Carolyn Sharp

by Carolyn Sharp on July 22, 2022

SAFE #: S0008775

Hometown: Pueblo CO, United States

Home Airport: KCOS

Occupation: Chief Flight Instructor / Chief Pilot

Education: B.S. Computer Science, Michigan State University

Pilot Certificates: Commercial Single & Multiengine Land Instrument Airplane, CFI, CFII

Airplanes Flying/Flown: Diamond DA20-C1, Piper Cherokee products, Piper light twins, Cessna products, 7ECA Citabria, etc.

Educational Specialty: Flight Instruction and mentoring

Q & A

What drew you to aviation?: I watched Star Wars one too many times as a child and wanted to bullseye womp rats in my T-16. I honestly have nothing much else to point at. Aviation seemed like a great challenge, and a way to find new perspectives. Plus, my other dream of being the first woman to play 3rd base for the Cleveland Indians was unlikely to pan out.

How long have you been involved in aviation education?: I have been a flight instructor since 2002, but only full time since 2015.

What's your favorite part of what you do in aviation education?: Those student "light-bulb" moments are the best. I really love first solos!

What's your least favorite part of what you do in aviation education?: Having to remind people self-study is a necessity. There really isn't learning by osmosis.

Do you have a memorable aviation experience you'd like to share?: Most recently while working for my previous employer I was able to get formation qualified (the only one without a military background) and got to fly 4-ship for the local community during holidays and veteran's events. It was humbling to get to participate in those fly-bys, and more so to get to be the Missing Man aircraft.

Why did you join SAFE?: A wise man once said, "With great power comes great responsibility." I just recently became a Part 141 Chief Flight Instructor, and I want to make sure I have additional resources to tap into as I help improve processes, instructor techniques, and mentor fellow CFIs.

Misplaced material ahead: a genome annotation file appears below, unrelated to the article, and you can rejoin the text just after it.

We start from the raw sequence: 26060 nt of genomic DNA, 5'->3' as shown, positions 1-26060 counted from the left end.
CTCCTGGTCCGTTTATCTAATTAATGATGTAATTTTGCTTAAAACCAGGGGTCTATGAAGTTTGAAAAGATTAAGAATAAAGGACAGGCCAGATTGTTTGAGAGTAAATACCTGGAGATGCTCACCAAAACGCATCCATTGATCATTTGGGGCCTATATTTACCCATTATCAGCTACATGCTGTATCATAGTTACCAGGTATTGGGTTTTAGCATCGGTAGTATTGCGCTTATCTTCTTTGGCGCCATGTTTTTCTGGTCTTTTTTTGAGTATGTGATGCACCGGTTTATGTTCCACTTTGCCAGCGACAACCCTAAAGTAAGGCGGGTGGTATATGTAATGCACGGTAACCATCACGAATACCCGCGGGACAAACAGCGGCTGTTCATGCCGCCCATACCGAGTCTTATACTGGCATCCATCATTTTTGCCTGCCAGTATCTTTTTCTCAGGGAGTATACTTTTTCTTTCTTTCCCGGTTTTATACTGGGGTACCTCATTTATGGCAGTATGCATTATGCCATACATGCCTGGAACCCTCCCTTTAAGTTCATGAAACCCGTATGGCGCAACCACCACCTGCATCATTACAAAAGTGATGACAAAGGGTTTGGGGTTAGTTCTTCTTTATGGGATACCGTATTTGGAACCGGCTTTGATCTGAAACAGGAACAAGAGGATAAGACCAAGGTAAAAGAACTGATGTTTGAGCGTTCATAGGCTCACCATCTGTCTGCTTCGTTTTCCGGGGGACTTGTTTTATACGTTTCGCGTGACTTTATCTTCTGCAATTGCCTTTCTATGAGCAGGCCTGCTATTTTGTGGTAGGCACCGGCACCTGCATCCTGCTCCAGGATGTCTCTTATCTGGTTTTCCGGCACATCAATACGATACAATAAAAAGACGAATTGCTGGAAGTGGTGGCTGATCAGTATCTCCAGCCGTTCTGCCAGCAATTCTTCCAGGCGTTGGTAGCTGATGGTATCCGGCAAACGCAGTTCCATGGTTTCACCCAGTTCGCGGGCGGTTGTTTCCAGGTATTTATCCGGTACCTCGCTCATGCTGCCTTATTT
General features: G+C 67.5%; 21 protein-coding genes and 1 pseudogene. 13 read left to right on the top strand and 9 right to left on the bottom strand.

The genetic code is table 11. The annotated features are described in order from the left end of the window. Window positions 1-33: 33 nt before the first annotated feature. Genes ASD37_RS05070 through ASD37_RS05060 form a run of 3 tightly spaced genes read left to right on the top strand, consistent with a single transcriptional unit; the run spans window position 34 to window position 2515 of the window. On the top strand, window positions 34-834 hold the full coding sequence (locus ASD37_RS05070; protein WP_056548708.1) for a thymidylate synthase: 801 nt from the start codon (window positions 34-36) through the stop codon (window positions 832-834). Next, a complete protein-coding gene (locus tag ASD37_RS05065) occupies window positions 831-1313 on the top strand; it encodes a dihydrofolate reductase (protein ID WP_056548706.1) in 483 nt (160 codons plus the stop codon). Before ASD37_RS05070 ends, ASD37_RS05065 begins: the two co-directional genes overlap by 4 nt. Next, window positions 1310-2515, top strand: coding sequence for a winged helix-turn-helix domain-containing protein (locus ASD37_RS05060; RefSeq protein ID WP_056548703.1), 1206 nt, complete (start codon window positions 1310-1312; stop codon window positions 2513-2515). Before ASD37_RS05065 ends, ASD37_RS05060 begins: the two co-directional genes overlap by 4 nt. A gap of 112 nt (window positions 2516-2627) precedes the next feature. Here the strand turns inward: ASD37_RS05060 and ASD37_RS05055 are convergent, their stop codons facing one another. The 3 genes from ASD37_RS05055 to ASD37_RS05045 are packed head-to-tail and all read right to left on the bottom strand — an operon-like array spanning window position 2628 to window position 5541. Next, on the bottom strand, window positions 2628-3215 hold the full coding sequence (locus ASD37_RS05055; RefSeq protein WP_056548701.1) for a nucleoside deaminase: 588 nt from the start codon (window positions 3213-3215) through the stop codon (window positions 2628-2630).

What would you like to see change in aviation?: It would be fantastic to see a more European or military model of flight training, with ab initio routes straight into the right seat of a commercial aircraft without having to pay so many dues.

Any suggestions on how the above might be accomplished?: It will mean very strict oversight and rules for those schools and operators hoping to use that model, but there is potential to improve both the cost and efficiency of training without decreasing safety. Each person would still need a significant amount of time and additional training to upgrade to Captain, but the model works. I just spent 7 years teaching Air Force Initial Flight Training, worked with many retired or former military pilots who succeeded on the same model, and saw my own students do the same.

Who are your role models in aviation?: First and foremost, the CFI who was the foundation of almost everything I know, Chuck Sova, deserves a mention. His patience knew no bounds. I also met a fantastic group of pilots in the early days of the Interwebs, many of whom I still stay in touch with. They are too numerous to name, but it would be wrong not to mention Barbara "Moxie" Brinck who brought us all together but left us too soon in 2011.

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